Homeowners worry rising rates will cost them £600
Over half (55%) of all homeowners are worried about the impact of rising interest rates on their mortgage repayments and expect to pay £600 more a year.
On average, they believe their repayments could increase by £590 a year if mortgage rates rise by 0.5 percentage points, according to research conducted by comparethemarket.com.
In a bid to cushion the blow, some 5% said they were currently overpaying their mortgages while rates remain low.
The comparison site also found that homeowners are increasingly looking to remortgage to secure historically low mortgage rates while they're still available.
Remortgaging enquiries currently account for 42% of all mortgage enquiries, whereas "under more normal market levels", comparethemarket would expect remortgaging to comprise more like 20% of enquiries.
However, a third of those homeowners surveyed said they were "unaware" of the likely rise in interest rates, after it emerged last week that two of the Bank of England's Monetary Policy Committee members voted for a rise in the base rate for the first time in more than three years.
Meanwhile, a quarter of those polled said they were "unaware" of how interest rate rises might affect them and some two-thirds have taken no action either to lessen the impact of future rises or take advantage of current low rates.
For example, only 11% of respondents said they were looking to repay existing loans early to avoid rising interest rates.
Nothing last forever
Simon McCulloch, director of insurance at comparethemarket.com, said: "Low interest rates may have spelled bad news for savers since 2008, but mortgage-paying homeowners have really benefitted. Our research has shown that, on average, mortgage repayments have been £112 less per month for every household since 2008.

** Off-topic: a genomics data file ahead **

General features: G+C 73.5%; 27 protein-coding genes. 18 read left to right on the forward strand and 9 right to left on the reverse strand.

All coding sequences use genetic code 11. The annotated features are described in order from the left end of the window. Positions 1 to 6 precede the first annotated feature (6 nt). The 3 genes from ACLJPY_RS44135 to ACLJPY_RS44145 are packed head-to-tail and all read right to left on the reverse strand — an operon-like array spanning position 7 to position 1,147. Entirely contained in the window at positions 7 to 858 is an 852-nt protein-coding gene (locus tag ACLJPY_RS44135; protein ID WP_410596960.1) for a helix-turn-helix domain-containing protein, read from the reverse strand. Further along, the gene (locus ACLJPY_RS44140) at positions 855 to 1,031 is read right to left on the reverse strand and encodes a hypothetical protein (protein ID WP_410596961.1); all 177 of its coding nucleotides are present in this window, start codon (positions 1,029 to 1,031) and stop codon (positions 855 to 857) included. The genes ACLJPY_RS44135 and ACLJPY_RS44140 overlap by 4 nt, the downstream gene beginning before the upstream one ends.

"However, nothing lasts forever and, with the potential interest rates rise just around the corner, it's good timing for those with mortgages to start shopping around to secure the best rates ahead of the rise."
Changing mortgages without moving home. Property owners chiefly remortgage to get a better deal but some do so to release equity in their homes or to finance home improvements, the costs of which are added to the new mortgage. Even though you’re not moving house, you still need to engage solicitors, conveyancing and the new lender will require the property to be surveyed and valued.
Monetary Policy Committee
A committee designated by the Bank of England to regulate interest rates for the UK. The MPC attempts to keep the economy stable, and maintain the inflation target set by the government and aims to set rates with a view to keeping inflation at a certain level, and avoiding deflation. The MPC meets on the first Thursday of each month and discusses a variety of economics issues and constitutes nine members: the governor, the two deputy governors, the Bank’s chief economist, the executive director for markets and four external members appointed directly by the Chancellor.
Also referred to as the bank rate or the minimum lending rate, the Bank of England base rate is the lowest rate the Bank uses to discount bills of exchange. This affects consumers as it is used by mainstream lenders and banks as the basis for calculating interest rates on mortgages, loans and savings.